Verses for Everyone

Dead Cats Don’t Meow – Don’t waste the ninth life

Author: Tolu’ A. Akinyemi

Publisher: T&B Global Concepts UK

Year: 2019

Pages: 128

Review was previously published in Gnomi Patron Greece & The Sun Newspaper

Reviewer: Derrick Chidumebi

You can take the river to the horse, but you cannot force the river to drink the horse” I have read many poetry books that can simply be summarized into that line. Big words, bogus devices, unnecessary innuendos all leading to a well-constructed piece of rubbish. At first your instincts tell you something is wrong somewhere but because of your love for poetry you insist on reading it once more and then it leaves you speechless. But that is not the case with “Dead Cats Don’t Meow” by Tolu’ A. Akinyemi. This is a well simplified glorious work of art that explores the grandeur of poetry. I can’t count how many times I kept screaming “Yes!”. That’s how amazing this book is. As a poet, this is one book that will call to life your poetic viscera. It starts so beautifully with an “About the author” poem that does well to make the reader feel at home with the writer. Just like his previous book, Poet Tolu pays homage to his wife in such a way that could leave any woman blushing, smiling and wishing they were married to a poet. It’s true what they say, “The best person to get married to, is a writer because every day feels like the first.” The secret to a good life is also a good wife *inserts smile emoji*. I must applaud Tolu Akinyemi for putting family and friends first in his books. Dead Cats Don’t Meow feels like a soldier bidding his family goodbye before he goes to war because shortly after, we see the poet take a true battle-ready form. Starting subtly with our morals, like a gladiator at war, the poet starts devouring pressing topics facing the human race. It touched on racism, depression, sports, survival, unity, mistakes, heartbreak, love, immigration, health, election, politics and many more.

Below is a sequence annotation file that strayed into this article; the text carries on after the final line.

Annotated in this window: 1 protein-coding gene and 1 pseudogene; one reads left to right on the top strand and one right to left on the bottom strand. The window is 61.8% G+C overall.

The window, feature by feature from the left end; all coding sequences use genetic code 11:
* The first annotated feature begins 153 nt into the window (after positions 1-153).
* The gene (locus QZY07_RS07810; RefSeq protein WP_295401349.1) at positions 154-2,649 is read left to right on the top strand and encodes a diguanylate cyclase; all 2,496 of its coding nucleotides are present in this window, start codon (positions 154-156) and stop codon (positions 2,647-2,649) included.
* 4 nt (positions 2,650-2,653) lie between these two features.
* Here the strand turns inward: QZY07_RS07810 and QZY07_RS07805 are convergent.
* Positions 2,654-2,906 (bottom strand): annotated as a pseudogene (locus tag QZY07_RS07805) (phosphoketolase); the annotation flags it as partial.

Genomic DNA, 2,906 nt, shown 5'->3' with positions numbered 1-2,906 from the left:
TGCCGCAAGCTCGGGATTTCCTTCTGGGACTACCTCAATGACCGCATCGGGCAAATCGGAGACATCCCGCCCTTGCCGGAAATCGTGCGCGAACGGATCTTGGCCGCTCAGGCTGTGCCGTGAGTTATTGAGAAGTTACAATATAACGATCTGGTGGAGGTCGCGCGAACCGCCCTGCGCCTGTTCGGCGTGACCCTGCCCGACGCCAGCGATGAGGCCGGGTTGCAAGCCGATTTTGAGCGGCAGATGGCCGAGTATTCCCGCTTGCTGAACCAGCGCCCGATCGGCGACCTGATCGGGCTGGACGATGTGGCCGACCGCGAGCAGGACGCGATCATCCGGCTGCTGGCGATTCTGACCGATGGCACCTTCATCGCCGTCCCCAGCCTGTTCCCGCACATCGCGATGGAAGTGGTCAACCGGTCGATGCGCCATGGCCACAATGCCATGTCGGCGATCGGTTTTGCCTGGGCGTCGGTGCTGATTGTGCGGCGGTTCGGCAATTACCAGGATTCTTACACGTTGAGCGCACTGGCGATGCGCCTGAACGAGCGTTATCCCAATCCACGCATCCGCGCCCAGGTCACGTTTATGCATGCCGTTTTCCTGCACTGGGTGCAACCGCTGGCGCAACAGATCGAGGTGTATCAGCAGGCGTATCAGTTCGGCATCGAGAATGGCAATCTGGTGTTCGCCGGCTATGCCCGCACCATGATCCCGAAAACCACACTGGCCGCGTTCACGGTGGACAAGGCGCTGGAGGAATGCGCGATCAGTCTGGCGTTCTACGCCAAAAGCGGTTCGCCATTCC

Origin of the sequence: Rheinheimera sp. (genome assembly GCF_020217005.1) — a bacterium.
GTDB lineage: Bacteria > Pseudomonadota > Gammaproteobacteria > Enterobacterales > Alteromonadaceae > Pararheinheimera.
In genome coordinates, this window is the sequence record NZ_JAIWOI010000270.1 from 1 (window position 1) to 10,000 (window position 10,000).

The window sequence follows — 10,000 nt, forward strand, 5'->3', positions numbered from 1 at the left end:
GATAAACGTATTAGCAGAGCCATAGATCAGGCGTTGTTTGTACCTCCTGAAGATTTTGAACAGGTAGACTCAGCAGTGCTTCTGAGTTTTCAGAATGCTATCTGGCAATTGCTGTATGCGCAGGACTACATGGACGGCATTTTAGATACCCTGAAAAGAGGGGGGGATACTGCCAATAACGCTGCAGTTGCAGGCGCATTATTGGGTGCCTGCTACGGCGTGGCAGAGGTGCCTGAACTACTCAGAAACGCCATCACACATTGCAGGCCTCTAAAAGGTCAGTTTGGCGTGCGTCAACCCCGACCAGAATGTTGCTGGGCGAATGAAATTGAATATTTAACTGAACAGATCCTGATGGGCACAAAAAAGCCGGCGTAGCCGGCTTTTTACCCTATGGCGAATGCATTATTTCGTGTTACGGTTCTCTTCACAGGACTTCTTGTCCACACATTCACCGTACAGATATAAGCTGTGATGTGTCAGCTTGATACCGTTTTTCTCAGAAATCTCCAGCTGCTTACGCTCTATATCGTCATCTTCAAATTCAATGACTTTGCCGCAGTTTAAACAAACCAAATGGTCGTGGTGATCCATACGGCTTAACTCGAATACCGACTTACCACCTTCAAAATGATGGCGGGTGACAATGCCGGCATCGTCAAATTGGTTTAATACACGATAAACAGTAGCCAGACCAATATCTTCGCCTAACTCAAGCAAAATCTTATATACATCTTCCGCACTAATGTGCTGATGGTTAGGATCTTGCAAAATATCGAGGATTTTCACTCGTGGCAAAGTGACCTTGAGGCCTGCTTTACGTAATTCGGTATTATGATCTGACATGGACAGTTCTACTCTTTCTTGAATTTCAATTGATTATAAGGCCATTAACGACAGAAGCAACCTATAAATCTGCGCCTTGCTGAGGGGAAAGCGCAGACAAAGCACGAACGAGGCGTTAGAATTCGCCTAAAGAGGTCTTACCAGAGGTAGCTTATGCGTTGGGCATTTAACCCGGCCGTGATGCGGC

Oh! How I wish every leader in Nigeria would read this book. You just keep snapping your fingers. Whether you are a poet or not, don’t be surprised to find yourself jotting down lines because that is what this book does. It triggers the poet in you. There is just something for everyone. So many themes brought to light and you tend to have a change of perspective on how you viewed certain issues. I found some poems hilarious too and it was also good to learn about the phobia for flying. The beauty of “Dead Cats Don’t Meow” is in its simplicity which makes it easy to understand. That doesn’t mean it lacked in English language. Words like besotted, exculpation, avant-garde, innocuous, could leave you begging for a dictionary. There were lines that struck me in particular. My favourite spoke of how we need our banks to be filled with people. That poem left me dreamy. This is a magical book. However, I did have a problem with the sub notes. Maybe it’s the African in me and the fact that I relate well with the book as an African reader as opposed to a white reader, but I felt some explanations weren’t supposed to be in the book. I would advise the poet to rather add a chapter of glossary at the end of the book for those who might have issues with the book. This enables us to enjoy our book without any commercial break. (I know I’m that greedy) That aside, I really enjoyed Dead Cats Don’t Meow and I have been using this book as a means to improve my writing skills putting into consideration that we write to impact and not to impress. One poem that should be framed and kept in the museum as part of our historical artifacts is, “Raped At Dawn”. I advise everyone to read this book and pass it on to the next generation. Thank you Tolu Akinyemi for this amazing piece of art and thank you for leaving this posterity for the younger generation. I am proud to be booktiful.

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